Trading on-line may seem daunting and intense, and in many ways it is. It can be fast-paced and making decisions on sudden market-moves may not necessarily be something everyone is capable of. However, if you feel it is for you and wish to make a foray into this rather romanticised world, the first thing you will need to consider is what broker to use.

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An on-line stock broker is your point of contact with the markets and the so-called middle-man through which you will action your trades. As such, choosing the right one is something you should pay careful attention to before putting your money on the line. Here are five key-points to bear in mind.


While it may seem obvious, it is imperative that a broker be regulated by an appropriate authority. There are certain commissions that cater for this, but if at all possible, it is always better to go with one that is regulated by a financial authority. Better yet, a broker that is regulated by a national central bank should be reputable in all its dealings.

Spread and Transaction Fees

Your brokerage, whichever one you chose, will charge you in some way or other. This is to be expected. After all, they are offering a service. Many people seek a broker that simply offers the lowest spread, but with money on the line, it is important to consider other factors. For example, while offering a low spread, is the broker then applying higher transaction fees or quarterly charges on your balance? Some brokerages will charge per-trade, but will offer a flat monthly-fee for regular traders. Check all of this before signing up, so that you can find a fee-system that you feel will match your trading goals.

Charting Packages and Trade Processing

Most brokerages offer both free and fee-based charting packages. For those of you unfamiliar with charting packages, they graph price action and allow you to action trades. Meta-Trader 4 is among the most popular, as it is free, though other packages, such as Ninjatrader, offer free demo-accounts. The majority of other packages charge fees on live accounts, while some will even charge for their demo. MT4 is generally reliable and perfectly acceptable when starting out. It also allows you to programme trading software to action trades for you, based on certain market conditions being met. As you progress with your trading career, this feature may prove very useful.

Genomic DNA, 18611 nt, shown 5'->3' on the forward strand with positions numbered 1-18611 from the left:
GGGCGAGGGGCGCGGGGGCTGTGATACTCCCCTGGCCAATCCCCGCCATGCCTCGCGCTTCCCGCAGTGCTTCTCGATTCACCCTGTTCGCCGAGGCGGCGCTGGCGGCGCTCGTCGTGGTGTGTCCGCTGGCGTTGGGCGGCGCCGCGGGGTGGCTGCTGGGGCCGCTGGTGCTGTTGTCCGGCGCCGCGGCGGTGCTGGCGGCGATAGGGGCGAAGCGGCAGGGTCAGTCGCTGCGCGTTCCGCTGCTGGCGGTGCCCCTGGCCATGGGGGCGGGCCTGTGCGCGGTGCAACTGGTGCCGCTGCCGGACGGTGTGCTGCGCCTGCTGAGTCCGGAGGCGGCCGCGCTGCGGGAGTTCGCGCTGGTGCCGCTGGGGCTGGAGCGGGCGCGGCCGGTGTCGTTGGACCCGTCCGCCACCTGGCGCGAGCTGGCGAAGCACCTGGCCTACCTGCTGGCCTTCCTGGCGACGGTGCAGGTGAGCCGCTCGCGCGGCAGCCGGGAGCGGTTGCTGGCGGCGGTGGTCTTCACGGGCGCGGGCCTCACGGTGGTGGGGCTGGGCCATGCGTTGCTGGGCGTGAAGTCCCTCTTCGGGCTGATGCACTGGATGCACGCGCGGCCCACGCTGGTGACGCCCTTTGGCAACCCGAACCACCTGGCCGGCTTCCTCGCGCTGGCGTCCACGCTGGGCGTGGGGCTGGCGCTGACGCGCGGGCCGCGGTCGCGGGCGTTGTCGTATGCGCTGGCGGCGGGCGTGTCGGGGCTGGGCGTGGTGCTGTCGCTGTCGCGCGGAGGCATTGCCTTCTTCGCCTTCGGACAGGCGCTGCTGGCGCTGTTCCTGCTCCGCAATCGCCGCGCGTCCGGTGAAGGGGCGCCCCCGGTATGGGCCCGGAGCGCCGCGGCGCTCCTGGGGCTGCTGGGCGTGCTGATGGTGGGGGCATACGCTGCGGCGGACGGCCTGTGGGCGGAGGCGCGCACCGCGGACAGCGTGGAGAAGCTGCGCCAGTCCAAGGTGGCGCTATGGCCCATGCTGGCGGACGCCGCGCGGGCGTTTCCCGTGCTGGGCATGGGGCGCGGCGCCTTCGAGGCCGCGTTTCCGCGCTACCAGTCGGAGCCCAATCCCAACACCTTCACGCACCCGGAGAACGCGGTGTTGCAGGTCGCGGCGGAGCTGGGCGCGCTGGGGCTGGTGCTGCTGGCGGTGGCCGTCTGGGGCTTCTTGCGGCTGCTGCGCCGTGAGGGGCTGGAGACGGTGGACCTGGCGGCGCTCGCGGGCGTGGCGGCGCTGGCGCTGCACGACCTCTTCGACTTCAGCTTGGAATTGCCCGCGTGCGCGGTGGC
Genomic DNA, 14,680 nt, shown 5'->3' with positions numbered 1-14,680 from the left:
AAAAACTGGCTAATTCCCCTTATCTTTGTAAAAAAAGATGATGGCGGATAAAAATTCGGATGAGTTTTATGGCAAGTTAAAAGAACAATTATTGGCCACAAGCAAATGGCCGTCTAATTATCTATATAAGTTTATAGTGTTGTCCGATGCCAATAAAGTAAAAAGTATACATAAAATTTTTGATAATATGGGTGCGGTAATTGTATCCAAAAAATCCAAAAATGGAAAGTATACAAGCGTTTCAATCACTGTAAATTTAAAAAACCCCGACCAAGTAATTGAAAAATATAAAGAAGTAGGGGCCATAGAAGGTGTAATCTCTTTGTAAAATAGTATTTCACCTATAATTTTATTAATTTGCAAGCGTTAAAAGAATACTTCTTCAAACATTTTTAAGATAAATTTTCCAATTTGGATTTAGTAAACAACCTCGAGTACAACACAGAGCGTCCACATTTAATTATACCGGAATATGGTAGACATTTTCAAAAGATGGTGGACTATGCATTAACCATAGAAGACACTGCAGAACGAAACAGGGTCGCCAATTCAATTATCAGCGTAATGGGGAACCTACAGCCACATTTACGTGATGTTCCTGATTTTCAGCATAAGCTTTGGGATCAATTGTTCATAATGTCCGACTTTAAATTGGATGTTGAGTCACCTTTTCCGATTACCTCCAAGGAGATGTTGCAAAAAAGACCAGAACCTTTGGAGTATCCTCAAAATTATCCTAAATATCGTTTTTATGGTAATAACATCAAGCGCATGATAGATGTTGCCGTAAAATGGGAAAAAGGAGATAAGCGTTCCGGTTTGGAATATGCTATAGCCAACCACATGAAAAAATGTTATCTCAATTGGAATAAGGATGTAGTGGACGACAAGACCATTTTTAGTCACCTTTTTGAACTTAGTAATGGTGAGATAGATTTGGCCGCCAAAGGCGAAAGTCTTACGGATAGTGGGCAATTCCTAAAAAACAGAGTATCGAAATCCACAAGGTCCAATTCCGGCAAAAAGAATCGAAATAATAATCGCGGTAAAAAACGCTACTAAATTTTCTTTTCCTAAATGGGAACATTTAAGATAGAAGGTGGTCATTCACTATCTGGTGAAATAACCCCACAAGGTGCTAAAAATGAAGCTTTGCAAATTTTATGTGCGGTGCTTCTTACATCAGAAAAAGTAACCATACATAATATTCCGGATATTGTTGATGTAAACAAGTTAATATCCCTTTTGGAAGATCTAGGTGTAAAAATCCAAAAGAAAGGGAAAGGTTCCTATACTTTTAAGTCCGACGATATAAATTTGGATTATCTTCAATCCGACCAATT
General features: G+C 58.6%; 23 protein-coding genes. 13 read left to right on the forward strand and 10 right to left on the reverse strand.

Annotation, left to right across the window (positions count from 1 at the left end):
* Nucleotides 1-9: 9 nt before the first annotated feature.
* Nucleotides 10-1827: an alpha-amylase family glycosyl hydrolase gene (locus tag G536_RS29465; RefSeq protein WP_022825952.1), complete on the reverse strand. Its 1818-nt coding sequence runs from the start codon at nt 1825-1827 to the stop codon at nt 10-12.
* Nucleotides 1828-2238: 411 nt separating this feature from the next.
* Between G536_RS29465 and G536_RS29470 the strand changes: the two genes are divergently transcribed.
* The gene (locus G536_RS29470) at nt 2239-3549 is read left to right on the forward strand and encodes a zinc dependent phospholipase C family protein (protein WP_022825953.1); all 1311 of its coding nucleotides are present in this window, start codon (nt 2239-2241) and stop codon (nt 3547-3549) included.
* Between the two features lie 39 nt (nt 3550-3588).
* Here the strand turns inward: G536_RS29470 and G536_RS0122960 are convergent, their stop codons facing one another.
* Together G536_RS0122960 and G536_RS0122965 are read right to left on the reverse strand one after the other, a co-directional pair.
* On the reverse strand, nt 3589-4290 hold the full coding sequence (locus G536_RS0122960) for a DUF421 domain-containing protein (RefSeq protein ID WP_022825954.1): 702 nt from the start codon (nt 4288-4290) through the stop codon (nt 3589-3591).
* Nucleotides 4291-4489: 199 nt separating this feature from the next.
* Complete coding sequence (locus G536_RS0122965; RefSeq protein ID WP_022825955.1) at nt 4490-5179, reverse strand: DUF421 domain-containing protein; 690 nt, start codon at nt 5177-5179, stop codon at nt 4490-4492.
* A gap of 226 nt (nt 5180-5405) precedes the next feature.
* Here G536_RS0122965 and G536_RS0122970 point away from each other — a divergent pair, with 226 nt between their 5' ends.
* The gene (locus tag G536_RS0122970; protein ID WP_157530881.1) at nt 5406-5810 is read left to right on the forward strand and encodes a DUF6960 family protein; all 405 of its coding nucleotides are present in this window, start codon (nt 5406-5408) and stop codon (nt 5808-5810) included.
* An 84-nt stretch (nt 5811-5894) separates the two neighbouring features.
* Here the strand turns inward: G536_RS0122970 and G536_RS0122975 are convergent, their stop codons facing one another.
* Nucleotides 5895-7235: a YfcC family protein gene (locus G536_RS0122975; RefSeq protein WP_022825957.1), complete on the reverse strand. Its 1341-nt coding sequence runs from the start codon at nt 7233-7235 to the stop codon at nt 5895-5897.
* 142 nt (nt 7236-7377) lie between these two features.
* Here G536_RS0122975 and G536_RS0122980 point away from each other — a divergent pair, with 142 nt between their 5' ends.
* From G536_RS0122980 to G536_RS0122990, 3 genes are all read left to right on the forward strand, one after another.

Market Mover

A market mover holds both buy and sell options on an instrument. The instrument is held in inventory by the broker and when you elect to take a position on it, ie buy {go long on your position} or sell {short the position}, the market mover can action it almost immediately. The key is that the broker has direct access to the instrument in question, rather than needing to contact a third party provider. A brokers ability to action and close trades in a timely manner is important, and generally speaking, market-movers can achieve this. Ensure that the broker you choose is known for processing trades in this manner, so that you can enter your position as close to the desired point as possible.

Customer Service

It is important that you have a clear point of contact and a timely response in the event of any issue. As with all services delivered on-line, connection issues can arise and affect your trade. All good brokers have dedicated customer service teams and are contactable in the event you are uncertain of anything. To get an idea of a brokers reputation, it is a good idea to review posts on a few trading forums and look for any repeated issue.


These are five main points to bear in mind while deciding on a broker. Other considerations you may have are what brokers are available in your area, what variety of instruments are available to trade, what is the minimum deposit, what leverage is available, what it the time-frame and process for withdrawals etc. These details should be covered on the brokers webpage. If not, or if any information you feel is important to your decision is not readily available, you should contact them and enquire.

Disclaimer: Some of the links in this article may use affiliate links, meaning that we receive a commission if you setup an account with a broker after visiting them through our link. These commissions help to cover the costs of running this website, and do not add any extra cost to you (in some cases, it provides you with better rates), as our commission is covered by the broker.